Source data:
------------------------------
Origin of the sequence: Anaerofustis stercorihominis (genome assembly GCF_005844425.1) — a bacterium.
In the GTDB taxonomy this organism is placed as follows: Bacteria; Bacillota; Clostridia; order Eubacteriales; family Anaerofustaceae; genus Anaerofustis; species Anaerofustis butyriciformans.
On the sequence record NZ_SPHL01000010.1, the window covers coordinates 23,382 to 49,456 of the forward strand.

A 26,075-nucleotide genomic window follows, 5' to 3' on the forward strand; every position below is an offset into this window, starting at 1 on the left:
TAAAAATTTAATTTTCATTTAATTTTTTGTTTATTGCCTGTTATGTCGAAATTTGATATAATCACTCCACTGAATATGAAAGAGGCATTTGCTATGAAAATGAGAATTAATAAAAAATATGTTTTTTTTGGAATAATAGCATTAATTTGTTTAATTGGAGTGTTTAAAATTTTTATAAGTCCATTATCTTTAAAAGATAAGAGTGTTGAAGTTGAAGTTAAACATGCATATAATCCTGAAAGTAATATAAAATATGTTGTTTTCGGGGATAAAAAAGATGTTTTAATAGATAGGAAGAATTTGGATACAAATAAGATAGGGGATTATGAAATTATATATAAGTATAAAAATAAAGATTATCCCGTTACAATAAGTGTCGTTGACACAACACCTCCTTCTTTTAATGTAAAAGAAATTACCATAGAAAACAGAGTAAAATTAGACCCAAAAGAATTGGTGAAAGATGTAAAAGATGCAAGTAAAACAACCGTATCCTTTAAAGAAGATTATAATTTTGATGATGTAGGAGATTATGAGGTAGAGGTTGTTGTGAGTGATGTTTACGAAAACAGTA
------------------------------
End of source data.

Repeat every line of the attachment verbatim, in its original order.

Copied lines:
Origin of the sequence: Anaerofustis stercorihominis (genome assembly GCF_005844425.1) — a bacterium.
In the GTDB taxonomy this organism is placed as follows: Bacteria; Bacillota; Clostridia; order Eubacteriales; family Anaerofustaceae; genus Anaerofustis; species Anaerofustis butyriciformans.
On the sequence record NZ_SPHL01000010.1, the window covers coordinates 23,382 to 49,456 of the forward strand.

A 26,075-nucleotide genomic window follows, 5' to 3' on the forward strand; every position below is an offset into this window, starting at 1 on the left:
TAAAAATTTAATTTTCATTTAATTTTTTGTTTATTGCCTGTTATGTCGAAATTTGATATAATCACTCCACTGAATATGAAAGAGGCATTTGCTATGAAAATGAGAATTAATAAAAAATATGTTTTTTTTGGAATAATAGCATTAATTTGTTTAATTGGAGTGTTTAAAATTTTTATAAGTCCATTATCTTTAAAAGATAAGAGTGTTGAAGTTGAAGTTAAACATGCATATAATCCTGAAAGTAATATAAAATATGTTGTTTTCGGGGATAAAAAAGATGTTTTAATAGATAGGAAGAATTTGGATACAAATAAGATAGGGGATTATGAAATTATATATAAGTATAAAAATAAAGATTATCCCGTTACAATAAGTGTCGTTGACACAACACCTCCTTCTTTTAATGTAAAAGAAATTACCATAGAAAACAGAGTAAAATTAGACCCAAAAGAATTGGTGAAAGATGTAAAAGATGCAAGTAAAACAACCGTATCCTTTAAAGAAGATTATAATTTTGATGATGTAGGAGATTATGAGGTAGAGGTTGTTGTGAGTGATGTTTACGAAAACAGTA